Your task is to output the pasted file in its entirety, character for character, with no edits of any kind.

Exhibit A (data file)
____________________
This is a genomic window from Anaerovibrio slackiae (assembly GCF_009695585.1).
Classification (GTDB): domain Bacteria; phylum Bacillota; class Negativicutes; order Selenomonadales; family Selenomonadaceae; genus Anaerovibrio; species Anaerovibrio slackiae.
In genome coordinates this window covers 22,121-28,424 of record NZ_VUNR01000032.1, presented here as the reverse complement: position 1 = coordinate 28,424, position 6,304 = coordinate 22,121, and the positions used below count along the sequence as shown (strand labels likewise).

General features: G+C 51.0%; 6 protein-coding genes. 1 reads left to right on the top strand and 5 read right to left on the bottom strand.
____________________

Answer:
This is a genomic window from Anaerovibrio slackiae (assembly GCF_009695585.1).
Classification (GTDB): domain Bacteria; phylum Bacillota; class Negativicutes; order Selenomonadales; family Selenomonadaceae; genus Anaerovibrio; species Anaerovibrio slackiae.
In genome coordinates this window covers 22,121-28,424 of record NZ_VUNR01000032.1, presented here as the reverse complement: position 1 = coordinate 28,424, position 6,304 = coordinate 22,121, and the positions used below count along the sequence as shown (strand labels likewise).

General features: G+C 51.0%; 6 protein-coding genes. 1 reads left to right on the top strand and 5 read right to left on the bottom strand.